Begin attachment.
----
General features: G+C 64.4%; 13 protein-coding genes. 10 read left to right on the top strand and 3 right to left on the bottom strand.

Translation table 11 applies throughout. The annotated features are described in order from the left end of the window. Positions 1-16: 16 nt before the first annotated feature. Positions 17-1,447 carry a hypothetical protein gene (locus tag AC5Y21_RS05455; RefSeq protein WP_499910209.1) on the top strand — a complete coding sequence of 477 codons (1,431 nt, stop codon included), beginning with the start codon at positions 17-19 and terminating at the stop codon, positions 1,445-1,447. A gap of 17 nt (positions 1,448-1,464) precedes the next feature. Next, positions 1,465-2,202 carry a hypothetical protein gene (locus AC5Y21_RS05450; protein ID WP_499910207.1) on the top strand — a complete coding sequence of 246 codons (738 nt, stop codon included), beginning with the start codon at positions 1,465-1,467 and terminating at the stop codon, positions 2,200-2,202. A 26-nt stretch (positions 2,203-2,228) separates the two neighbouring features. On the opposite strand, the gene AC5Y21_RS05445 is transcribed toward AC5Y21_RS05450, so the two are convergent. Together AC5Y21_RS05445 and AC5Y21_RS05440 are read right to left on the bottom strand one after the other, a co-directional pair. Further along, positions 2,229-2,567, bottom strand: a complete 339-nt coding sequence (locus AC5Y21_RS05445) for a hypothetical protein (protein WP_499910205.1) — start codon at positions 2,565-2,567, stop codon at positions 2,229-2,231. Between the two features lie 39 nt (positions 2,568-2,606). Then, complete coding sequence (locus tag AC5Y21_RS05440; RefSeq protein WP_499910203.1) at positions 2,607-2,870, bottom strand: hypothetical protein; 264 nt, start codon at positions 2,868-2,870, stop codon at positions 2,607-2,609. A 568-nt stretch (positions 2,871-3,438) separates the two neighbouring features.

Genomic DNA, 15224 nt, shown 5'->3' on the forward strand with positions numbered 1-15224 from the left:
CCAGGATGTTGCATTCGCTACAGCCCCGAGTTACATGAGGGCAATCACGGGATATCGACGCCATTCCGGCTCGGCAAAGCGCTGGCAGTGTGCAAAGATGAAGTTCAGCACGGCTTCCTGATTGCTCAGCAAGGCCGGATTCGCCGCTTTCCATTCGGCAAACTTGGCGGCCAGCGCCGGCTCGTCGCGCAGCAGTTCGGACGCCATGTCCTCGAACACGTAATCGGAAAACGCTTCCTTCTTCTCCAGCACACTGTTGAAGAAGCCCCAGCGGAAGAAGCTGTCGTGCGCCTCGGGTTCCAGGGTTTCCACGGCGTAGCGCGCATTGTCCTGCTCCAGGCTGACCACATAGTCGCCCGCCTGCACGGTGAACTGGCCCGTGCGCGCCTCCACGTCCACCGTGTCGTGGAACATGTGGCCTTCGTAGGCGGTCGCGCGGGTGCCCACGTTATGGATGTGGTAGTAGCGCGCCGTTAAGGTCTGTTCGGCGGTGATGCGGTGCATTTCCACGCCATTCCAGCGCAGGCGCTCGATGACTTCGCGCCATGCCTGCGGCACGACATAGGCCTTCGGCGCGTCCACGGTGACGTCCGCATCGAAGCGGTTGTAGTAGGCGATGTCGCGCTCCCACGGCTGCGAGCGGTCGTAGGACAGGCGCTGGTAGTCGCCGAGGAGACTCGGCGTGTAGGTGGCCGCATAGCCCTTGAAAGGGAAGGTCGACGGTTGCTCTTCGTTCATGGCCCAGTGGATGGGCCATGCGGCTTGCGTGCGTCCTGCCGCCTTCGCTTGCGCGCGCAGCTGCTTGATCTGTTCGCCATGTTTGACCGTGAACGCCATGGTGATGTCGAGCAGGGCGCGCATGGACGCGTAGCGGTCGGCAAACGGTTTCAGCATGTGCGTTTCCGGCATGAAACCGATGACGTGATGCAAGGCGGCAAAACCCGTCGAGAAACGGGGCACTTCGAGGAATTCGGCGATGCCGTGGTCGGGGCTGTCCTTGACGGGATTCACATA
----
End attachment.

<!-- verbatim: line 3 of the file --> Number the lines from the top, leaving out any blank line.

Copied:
Genomic DNA, 15224 nt, shown 5'->3' on the forward strand with positions numbered 1-15224 from the left: